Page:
This movie is one of my all time favorites. The story is gripping, intense and involves a family drama and the conflict between two brothers who share the legacy of "Ezhuthupura" or the writer's workshop, that is a family tradition and their role as the main writers and publisher of a daily newspaper come to the forefront of their rivalry with each other. While one brother (starring Devan) has a clinical, business oriented attitude to growing the newspaper industry that he heads, the younger brother (starring Mohanlal)feels very emotional and passionate about the craft of writing and reporting. He gives everything to enriching his relationships and cannot understand how to approach it with business goals because writing, in itself, marks tradition, legacy and so much more in their family of distinguished writers.
Perhaps no film has captured the conflicts facing the writing industry in Kerala, which has some of the best writers and reporters but a clear history of forcing them out of the system to pave the way for growth oriented corporate style functioning. The movie has a socialist approach, an element that threads most movies directed by Venu Nagavally. The song that I love the most "Neelavintey Neelabhasma kuri aninjavaley" composed by the late M.G.Radhakrishnan and sung by his brother, M.G.Sree Kumar is every Malayali's favorite romantic melody.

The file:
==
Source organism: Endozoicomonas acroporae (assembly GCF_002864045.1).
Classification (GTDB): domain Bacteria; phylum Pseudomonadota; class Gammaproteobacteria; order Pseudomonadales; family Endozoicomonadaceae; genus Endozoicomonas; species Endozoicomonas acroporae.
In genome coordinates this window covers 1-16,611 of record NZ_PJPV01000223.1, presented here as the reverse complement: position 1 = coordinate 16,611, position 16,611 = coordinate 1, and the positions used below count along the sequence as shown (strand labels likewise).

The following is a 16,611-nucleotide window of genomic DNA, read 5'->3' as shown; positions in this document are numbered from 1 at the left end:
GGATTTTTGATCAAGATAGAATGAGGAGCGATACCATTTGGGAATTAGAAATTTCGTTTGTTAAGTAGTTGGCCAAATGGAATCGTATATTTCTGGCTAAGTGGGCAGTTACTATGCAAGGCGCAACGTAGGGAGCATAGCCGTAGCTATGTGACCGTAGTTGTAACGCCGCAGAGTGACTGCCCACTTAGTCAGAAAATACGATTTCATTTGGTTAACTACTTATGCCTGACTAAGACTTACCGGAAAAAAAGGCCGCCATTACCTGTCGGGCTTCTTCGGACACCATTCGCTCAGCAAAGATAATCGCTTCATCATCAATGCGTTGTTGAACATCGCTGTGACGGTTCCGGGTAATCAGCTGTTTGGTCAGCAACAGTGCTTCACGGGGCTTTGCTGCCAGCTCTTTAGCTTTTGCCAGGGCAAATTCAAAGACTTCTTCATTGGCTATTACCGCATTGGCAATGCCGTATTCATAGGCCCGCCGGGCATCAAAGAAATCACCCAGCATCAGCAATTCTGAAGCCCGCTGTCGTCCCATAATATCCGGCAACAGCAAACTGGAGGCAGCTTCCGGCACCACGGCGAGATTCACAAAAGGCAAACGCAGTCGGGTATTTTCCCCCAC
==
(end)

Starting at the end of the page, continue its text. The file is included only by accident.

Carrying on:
The best moments in the movie make fun of rich people and their ways. It gives shocking insights into how social respectability and keeping up with the Joneses has become more important to the society than values such as love, simplicity and family honor. The girl cousin, who is a brilliant writer and independent thinker, is beautifully portrayed by Revathy. The Lal - Revathy moments in this movie are so subtly and remarkably portrayed, revealing how we fail to become strong for ourselves when family honor is at stake.
There is so much more I could go on to write about the other amazing characters in this movie but I don't want to bore my readers with my likes and dislikes. Maybe this post can remain what it is - a tribute to my favorite director, the late Venu S Nagavally.